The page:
An engine flaw discovered during a launchpad test of Boeing's Starliner spaceship, designed to carry humans to the International Space Station, has delayed its first crew test flight until next year.
The problem involved failures with several abort engines that did not close as planned and allowed propellant to leak, company officials said in a conference call on Wednesday.
"We are confident we identified the root cause and are implementing corrective actions now," said vice president and program manager of Boeing's commercial crew program John Mulholland, indicating that "minor design changes" are under way.
The setback means the first crewed test flight will be pushed back to the middle of 2019, he said.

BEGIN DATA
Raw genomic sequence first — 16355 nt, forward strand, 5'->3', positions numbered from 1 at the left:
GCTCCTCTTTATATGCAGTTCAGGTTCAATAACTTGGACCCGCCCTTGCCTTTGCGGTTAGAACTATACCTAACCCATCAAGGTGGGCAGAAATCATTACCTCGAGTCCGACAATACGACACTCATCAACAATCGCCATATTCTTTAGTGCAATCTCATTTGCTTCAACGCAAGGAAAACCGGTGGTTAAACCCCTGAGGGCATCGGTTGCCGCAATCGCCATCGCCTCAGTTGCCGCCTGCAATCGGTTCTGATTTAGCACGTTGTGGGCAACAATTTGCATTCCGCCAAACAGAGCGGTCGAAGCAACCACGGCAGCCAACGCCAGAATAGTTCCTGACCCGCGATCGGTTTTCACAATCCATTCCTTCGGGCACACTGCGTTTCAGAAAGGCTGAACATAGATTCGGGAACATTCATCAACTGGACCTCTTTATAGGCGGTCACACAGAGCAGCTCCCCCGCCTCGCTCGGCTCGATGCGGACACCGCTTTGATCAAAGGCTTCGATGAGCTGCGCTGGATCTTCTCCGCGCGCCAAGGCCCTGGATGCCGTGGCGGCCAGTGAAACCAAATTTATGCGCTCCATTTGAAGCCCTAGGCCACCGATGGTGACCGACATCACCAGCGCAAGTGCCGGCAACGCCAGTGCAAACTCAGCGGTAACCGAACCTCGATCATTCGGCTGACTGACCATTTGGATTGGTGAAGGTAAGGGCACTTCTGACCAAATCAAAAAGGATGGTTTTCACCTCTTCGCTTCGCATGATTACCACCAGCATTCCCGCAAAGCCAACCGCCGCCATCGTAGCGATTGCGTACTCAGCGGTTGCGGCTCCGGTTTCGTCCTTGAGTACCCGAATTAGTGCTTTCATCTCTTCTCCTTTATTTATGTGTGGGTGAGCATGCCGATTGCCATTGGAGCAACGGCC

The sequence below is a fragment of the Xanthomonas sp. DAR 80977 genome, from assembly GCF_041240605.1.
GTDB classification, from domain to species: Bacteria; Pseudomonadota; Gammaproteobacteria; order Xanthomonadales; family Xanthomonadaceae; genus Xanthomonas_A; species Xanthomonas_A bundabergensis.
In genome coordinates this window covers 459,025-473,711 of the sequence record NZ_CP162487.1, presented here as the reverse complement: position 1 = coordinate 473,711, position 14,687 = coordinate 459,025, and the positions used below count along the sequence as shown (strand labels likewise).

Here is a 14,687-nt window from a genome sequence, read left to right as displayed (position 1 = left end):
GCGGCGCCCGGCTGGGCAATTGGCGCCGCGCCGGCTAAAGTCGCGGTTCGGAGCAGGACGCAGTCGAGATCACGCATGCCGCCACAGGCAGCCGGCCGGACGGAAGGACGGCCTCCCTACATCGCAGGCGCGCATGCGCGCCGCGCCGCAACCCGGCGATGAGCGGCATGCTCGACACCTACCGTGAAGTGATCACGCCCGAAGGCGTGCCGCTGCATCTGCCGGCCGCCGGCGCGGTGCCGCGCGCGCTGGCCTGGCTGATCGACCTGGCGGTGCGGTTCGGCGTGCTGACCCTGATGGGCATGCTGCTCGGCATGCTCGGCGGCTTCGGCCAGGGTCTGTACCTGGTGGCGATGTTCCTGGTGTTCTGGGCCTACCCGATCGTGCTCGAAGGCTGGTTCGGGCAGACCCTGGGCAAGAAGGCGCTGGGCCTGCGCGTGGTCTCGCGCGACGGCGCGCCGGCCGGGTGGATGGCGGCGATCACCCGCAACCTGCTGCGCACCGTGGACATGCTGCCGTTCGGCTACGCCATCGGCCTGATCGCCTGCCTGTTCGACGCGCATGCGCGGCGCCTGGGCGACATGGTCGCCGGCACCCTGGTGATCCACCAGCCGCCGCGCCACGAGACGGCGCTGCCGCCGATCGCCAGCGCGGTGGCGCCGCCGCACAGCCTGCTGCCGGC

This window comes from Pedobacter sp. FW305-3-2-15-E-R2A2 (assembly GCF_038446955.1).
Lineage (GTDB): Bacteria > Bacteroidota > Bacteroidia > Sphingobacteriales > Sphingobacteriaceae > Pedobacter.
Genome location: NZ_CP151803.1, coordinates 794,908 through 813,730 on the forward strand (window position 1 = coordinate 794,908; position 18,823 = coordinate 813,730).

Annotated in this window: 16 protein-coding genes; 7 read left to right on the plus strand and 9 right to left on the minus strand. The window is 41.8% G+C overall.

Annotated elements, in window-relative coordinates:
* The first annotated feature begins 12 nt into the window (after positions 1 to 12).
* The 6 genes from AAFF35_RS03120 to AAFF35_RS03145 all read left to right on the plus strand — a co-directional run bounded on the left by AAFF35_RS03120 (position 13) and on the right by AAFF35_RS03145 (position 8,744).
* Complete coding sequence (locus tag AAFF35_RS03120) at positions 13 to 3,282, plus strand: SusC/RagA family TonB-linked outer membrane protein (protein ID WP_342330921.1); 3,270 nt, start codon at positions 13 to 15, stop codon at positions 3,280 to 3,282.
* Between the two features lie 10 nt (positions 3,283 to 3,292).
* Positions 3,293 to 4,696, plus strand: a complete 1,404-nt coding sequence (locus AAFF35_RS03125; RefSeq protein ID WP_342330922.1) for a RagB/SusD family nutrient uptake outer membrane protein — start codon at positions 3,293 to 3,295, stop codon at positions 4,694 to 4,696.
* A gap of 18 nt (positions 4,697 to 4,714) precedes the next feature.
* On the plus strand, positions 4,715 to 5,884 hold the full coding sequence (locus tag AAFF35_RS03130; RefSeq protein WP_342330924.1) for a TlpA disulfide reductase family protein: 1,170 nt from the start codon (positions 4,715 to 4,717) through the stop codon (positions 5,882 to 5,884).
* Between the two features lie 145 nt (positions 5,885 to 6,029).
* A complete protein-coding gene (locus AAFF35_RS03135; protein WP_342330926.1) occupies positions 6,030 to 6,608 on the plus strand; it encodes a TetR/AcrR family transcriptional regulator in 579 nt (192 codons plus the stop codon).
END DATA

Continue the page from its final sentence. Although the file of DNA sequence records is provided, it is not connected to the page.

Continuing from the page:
Initially, the first test flights with people on board were scheduled to take place late in 2018.
Both Boeing and SpaceX are building spaceships to transport astronauts and restore US access to the space station, a capacity lost when the shuttle program was retired in 2011, as planned after 30 years of operation.
It is unclear when these first flights will happen.
A report issued last month by a US government auditor said Boeing and SpaceX are unlikely to be able to send astronauts to the ISS next year, resulting in a possible gap in the US presence on the spacecraft.
The United States has bought seats for NASA astronauts on board Russia's Soyuz spacecraft—at a price of more than $80 million each—through November 2019.
Neither SpaceX nor Boeing is expected to be ready to carry out flights with people on board by that date because of various delays in certifying their programs, the independent Government Accountability Office said in its July report.
SpaceX and Boeing have not released updated timelines for the first flights of their respective Crew Dragon and Starliner capsules.
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